First disciples of Jesus

From Wikipedia, the free encyclopedia
Jump to: navigation, search
Jesus (on the left) is being identified by John the Baptist as the "Lamb of God who takes away the sins of the world", in John 1:29.[1] 17th century depiction by Vannini.
The calling of Peter and Andrew by James Tissot, 19th century

The call of the first disciples of Jesus is a key episode in the life of Jesus in the New Testament.[2][3] It appears in Matthew 4:18–22, Mark 1:16–20 and Luke 5:1–11 on the Sea of Galilee. John 1:35–51 reports the first encounter with two of the disciples a little earlier in the presence of John the Baptist. Particularly in the Gospel of Mark, the beginning of the Ministry of Jesus and the call of the first disciples are inseparable.[4]

In the Gospel of John the first disciples are also disciples of John the Baptist and one of them is identified as Andrew, the brother of Apostle Peter:

The next day John was there again with two of his disciples. When he saw Jesus passing by, he said, "Look, the Lamb of God!" When the two disciples heard him say this, they followed Jesus.... Andrew, Simon Peter's brother, was one of the two who heard what John had said and who had followed Jesus. The first thing Andrew did was to find his brother Simon and tell him, "We have found the Messiah".[5]

The Gospel of Matthew and the Gospel of Mark report the call of the first disciples by the Sea of Galilee:

As Jesus was walking beside the Sea of Galilee, he saw two brothers, Simon called Peter and his brother Andrew. They were casting a net into the lake, for they were fishermen. "Come, follow me," Jesus said, "and I will make you fishers of men." At once they left their nets and followed him.[6]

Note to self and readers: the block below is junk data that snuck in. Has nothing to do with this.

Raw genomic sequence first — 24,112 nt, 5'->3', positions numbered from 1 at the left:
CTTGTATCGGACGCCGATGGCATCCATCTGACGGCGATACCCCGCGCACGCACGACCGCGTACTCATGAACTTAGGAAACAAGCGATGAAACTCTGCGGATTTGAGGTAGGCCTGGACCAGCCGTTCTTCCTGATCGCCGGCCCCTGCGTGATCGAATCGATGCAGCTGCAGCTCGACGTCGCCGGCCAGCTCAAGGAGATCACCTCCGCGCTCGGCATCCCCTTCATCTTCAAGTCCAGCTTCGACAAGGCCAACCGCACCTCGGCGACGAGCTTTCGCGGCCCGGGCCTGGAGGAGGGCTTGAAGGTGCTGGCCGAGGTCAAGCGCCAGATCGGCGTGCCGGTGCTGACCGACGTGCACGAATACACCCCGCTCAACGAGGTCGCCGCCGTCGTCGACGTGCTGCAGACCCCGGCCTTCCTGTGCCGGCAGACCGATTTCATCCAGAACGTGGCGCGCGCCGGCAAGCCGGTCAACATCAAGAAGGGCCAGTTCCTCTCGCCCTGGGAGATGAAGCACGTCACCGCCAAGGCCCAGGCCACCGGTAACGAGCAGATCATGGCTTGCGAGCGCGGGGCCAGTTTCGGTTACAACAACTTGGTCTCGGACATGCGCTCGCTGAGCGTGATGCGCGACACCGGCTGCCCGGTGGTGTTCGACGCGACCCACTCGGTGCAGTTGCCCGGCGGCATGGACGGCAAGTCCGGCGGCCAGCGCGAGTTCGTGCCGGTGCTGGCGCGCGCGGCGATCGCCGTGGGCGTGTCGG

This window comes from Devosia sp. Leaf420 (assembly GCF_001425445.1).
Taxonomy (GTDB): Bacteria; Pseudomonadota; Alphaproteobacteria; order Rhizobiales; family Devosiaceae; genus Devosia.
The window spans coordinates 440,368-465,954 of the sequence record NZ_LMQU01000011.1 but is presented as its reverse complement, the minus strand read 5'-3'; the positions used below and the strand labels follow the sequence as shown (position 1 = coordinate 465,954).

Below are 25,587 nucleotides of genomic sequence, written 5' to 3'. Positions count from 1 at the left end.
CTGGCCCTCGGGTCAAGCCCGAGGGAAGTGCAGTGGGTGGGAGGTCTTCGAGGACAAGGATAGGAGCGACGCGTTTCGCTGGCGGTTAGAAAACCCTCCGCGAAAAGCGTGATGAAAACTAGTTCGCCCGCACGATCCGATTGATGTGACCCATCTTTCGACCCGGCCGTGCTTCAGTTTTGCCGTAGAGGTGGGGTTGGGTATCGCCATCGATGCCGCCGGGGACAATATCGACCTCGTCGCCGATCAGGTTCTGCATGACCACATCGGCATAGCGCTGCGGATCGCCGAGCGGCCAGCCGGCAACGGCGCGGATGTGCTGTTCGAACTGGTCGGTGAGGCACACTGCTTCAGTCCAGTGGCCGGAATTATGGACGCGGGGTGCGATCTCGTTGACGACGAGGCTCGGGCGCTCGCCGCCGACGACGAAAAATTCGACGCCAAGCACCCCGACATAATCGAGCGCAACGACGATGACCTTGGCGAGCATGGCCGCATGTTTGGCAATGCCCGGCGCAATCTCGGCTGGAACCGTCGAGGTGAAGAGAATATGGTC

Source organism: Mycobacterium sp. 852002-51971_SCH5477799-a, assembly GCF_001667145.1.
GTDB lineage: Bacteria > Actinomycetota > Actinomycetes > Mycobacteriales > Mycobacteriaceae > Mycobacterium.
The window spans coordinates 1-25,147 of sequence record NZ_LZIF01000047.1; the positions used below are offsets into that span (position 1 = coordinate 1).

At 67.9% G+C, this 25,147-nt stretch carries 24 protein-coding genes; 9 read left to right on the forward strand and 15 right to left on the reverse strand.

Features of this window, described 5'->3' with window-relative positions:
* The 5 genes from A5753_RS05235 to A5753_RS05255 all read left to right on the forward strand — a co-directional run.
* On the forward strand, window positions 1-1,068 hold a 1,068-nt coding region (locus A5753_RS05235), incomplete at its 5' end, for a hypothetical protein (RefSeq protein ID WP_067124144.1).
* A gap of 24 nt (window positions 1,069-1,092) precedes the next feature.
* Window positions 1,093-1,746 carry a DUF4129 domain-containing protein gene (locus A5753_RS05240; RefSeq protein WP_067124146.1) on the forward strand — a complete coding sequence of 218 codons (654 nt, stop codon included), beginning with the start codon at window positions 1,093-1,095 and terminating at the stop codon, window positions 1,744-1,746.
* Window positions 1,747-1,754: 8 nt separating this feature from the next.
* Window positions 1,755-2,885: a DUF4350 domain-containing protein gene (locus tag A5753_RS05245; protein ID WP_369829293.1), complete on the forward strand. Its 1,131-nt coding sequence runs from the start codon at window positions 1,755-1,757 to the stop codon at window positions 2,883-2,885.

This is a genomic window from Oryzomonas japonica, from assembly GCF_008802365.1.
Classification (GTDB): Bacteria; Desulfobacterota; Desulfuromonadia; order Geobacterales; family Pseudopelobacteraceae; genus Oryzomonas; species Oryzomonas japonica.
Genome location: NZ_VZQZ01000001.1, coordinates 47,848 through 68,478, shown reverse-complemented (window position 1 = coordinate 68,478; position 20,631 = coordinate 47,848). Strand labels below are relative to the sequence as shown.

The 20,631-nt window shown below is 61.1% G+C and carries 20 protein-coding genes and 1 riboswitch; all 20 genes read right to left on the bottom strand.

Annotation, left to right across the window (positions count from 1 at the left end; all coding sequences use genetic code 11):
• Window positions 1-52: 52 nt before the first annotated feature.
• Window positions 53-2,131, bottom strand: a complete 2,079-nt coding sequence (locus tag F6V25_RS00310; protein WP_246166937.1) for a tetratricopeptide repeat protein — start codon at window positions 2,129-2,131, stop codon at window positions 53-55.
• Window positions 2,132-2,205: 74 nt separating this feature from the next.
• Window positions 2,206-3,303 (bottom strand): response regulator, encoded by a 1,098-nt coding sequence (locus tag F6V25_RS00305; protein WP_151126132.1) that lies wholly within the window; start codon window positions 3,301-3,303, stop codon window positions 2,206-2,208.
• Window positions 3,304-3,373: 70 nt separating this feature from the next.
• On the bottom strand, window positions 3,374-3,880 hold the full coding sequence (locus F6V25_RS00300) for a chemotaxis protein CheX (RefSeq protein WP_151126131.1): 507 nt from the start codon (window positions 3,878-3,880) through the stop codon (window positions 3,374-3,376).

The Gospel of Luke reports the call by the Sea of Galilee too, but along with the first Miraculous draught of fishes. In all Gospel accounts, this episode takes place after the Baptism of Jesus.[7]

The gathering of the disciples in John 1:35–51 follows the many patterns of discipleship that continue in the New Testament, in that those who have received someone else's witness become witnesses to Jesus themselves. Andrew follows Jesus because of the testimony of John the Baptist, Philip brings Nathanael and the pattern continues in John 4:4–41 where the Samaritan woman at the well testifies to the town people about Jesus.[8]

Notes[edit]

  1. ^ The Lamb of God by Sergei Bulgakov 2008 ISBN 0-8028-2779-9 page 263
  2. ^ The Gospel according to Matthew by Leon Morris 1992 ISBN 0-85111-338-9 pages 83
  3. ^ Luke by Fred B. Craddock 1991 ISBN 0-8042-3123-0 page 69
  4. ^ The beginning of the Gospel: introducing the Gospel according to Mark by Eugene LaVerdiere 1999 ISBN 0-8146-2478-2 page 49
  5. ^ Bible gateway
  6. ^ Bible gateway
  7. ^ A Harmony of the Gospels by William Henry Withrow 2009 ISBN 1-116-37809-4 page 18
  8. ^ John by Gail R. O'Day, Susan Hylen 2006 ISBN 0-664-25260-5 page 31

See also[edit]